60 Pa. counties sign on to $26 billion global opioid settlement

Opioid Crisis

(AP Photo/Mark Schiefelbein)

HARRISBURG, Pa. (WHTM) — In the last year alone, an average of 14 Pennsylvanians died a day from an overdose, according to Attorney General Josh Shapiro. So, how is the Commonwealth responding?

As of Wednesday, Jan. 5, 60 counties in the state have agreed to join an opioid settlement that would bring up to $232 million in 2022 to help families and individuals find treatment and help those suffering from substance abuse.

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“These funds will be earmarked to offer and expand life-saving treatment options, prioritizing the areas that have been most affected by this crisis,” said AG Shapiro.

Pennsylvania has been one of the lead states in negotiating the $26 billion global settlement with Cardinal, McKesson, and AmerisourceBergen—the nation’s three major pharmaceutical distributors—and Johnson & Johnson. The settlement requires significant industry changes that will help prevent a future opioid crisis in addition to the funds.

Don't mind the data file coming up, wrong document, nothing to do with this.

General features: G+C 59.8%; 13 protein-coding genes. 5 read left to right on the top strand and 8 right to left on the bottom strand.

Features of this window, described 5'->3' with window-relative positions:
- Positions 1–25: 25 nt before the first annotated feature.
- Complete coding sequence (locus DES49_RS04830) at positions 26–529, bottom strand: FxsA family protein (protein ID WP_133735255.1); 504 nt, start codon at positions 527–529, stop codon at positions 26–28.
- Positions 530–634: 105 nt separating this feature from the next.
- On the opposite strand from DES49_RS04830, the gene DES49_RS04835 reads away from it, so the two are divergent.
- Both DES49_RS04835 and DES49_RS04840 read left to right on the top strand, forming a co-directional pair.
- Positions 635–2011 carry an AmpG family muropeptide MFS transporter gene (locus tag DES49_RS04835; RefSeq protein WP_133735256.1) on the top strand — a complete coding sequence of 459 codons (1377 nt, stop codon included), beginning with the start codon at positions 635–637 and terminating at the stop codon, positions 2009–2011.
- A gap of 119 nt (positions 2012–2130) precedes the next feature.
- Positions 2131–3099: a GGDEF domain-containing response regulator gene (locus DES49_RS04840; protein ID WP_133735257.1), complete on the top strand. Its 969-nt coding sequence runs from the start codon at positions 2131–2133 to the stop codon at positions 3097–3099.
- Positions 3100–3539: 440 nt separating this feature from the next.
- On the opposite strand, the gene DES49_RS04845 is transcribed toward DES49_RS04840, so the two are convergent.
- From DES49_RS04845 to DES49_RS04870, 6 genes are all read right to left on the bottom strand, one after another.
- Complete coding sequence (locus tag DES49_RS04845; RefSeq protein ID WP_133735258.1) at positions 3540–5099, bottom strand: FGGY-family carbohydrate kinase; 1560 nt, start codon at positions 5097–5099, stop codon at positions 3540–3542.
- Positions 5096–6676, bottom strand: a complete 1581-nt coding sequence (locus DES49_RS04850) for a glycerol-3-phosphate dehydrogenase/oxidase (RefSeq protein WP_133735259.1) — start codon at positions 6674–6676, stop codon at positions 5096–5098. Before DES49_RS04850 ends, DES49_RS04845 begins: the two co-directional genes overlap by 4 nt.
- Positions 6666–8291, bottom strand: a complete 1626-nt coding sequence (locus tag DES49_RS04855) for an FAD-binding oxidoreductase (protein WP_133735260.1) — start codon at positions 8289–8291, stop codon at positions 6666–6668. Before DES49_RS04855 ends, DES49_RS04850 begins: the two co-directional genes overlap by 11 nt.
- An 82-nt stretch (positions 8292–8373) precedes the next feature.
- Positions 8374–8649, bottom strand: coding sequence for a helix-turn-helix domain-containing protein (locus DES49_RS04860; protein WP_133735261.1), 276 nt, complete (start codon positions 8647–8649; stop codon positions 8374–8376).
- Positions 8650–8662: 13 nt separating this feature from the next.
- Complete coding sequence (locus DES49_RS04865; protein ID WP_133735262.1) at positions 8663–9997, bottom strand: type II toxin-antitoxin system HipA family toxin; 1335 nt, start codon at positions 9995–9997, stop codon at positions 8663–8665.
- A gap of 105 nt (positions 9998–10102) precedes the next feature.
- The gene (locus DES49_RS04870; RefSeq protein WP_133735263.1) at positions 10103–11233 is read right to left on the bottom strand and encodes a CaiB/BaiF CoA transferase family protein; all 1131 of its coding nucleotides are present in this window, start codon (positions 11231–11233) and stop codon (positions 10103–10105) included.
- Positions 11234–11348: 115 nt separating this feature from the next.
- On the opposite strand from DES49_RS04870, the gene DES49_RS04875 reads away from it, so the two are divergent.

While the settlement stipulates that every dollar of funding must be used to combat the opioid crisis, it is up to local governments who have signed onto the settlement to decide where the funds will be allocated in the end.

According to the press release, the remaining 17 counties and multiple subdivisions have until next month to sign on.

“Continuing litigation is incredibly risky, as we’ve seen in Oklahoma where a $465 million judgment was overturned by the state Supreme Court after being on appeal for years, and in California where a number of counties and cities lost their case after seven years in court,” AG Shapiro added. “We can’t afford to wait – we need these funds flowing into our communities now.”

As of Jan. 5, all of the counties in the Midstate have signed on to the settlement.

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